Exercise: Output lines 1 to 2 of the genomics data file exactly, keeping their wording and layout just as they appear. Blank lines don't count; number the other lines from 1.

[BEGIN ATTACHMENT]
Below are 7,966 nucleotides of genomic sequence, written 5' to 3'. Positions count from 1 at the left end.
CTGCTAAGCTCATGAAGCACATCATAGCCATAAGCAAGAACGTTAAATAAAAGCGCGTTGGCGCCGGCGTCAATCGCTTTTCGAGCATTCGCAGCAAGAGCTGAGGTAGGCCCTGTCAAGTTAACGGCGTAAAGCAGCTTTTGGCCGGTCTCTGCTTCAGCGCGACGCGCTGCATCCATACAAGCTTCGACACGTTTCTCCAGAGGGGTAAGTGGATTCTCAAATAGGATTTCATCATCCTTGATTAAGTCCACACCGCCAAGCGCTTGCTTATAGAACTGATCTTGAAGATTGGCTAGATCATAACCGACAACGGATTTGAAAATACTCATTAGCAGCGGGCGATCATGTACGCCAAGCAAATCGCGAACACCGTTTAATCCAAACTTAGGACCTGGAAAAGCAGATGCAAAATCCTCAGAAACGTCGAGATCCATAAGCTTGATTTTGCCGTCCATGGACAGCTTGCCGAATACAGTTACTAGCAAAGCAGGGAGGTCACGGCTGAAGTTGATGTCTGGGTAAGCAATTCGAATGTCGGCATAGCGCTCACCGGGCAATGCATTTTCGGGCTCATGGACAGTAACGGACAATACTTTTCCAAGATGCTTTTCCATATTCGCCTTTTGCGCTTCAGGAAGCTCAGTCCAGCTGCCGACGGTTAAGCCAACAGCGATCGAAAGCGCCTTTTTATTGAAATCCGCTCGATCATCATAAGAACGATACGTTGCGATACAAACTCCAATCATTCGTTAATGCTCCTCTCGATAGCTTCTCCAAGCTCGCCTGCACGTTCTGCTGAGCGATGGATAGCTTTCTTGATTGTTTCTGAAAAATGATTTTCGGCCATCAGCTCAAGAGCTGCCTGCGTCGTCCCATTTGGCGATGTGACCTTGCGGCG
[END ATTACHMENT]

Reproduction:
Below are 7,966 nucleotides of genomic sequence, written 5' to 3'. Positions count from 1 at the left end.
CTGCTAAGCTCATGAAGCACATCATAGCCATAAGCAAGAACGTTAAATAAAAGCGCGTTGGCGCCGGCGTCAATCGCTTTTCGAGCATTCGCAGCAAGAGCTGAGGTAGGCCCTGTCAAGTTAACGGCGTAAAGCAGCTTTTGGCCGGTCTCTGCTTCAGCGCGACGCGCTGCATCCATACAAGCTTCGACACGTTTCTCCAGAGGGGTAAGTGGATTCTCAAATAGGATTTCATCATCCTTGATTAAGTCCACACCGCCAAGCGCTTGCTTATAGAACTGATCTTGAAGATTGGCTAGATCATAACCGACAACGGATTTGAAAATACTCATTAGCAGCGGGCGATCATGTACGCCAAGCAAATCGCGAACACCGTTTAATCCAAACTTAGGACCTGGAAAAGCAGATGCAAAATCCTCAGAAACGTCGAGATCCATAAGCTTGATTTTGCCGTCCATGGACAGCTTGCCGAATACAGTTACTAGCAAAGCAGGGAGGTCACGGCTGAAGTTGATGTCTGGGTAAGCAATTCGAATGTCGGCATAGCGCTCACCGGGCAATGCATTTTCGGGCTCATGGACAGTAACGGACAATACTTTTCCAAGATGCTTTTCCATATTCGCCTTTTGCGCTTCAGGAAGCTCAGTCCAGCTGCCGACGGTTAAGCCAACAGCGATCGAAAGCGCCTTTTTATTGAAATCCGCTCGATCATCATAAGAACGATACGTTGCGATACAAACTCCAATCATTCGTTAATGCTCCTCTCGATAGCTTCTCCAAGCTCGCCTGCACGTTCTGCTGAGCGATGGATAGCTTTCTTGATTGTTTCTGAAAAATGATTTTCGGCCATCAGCTCAAGAGCTGCCTGCGTCGTCCCATTTGGCGATGTGACCTTGCGGCG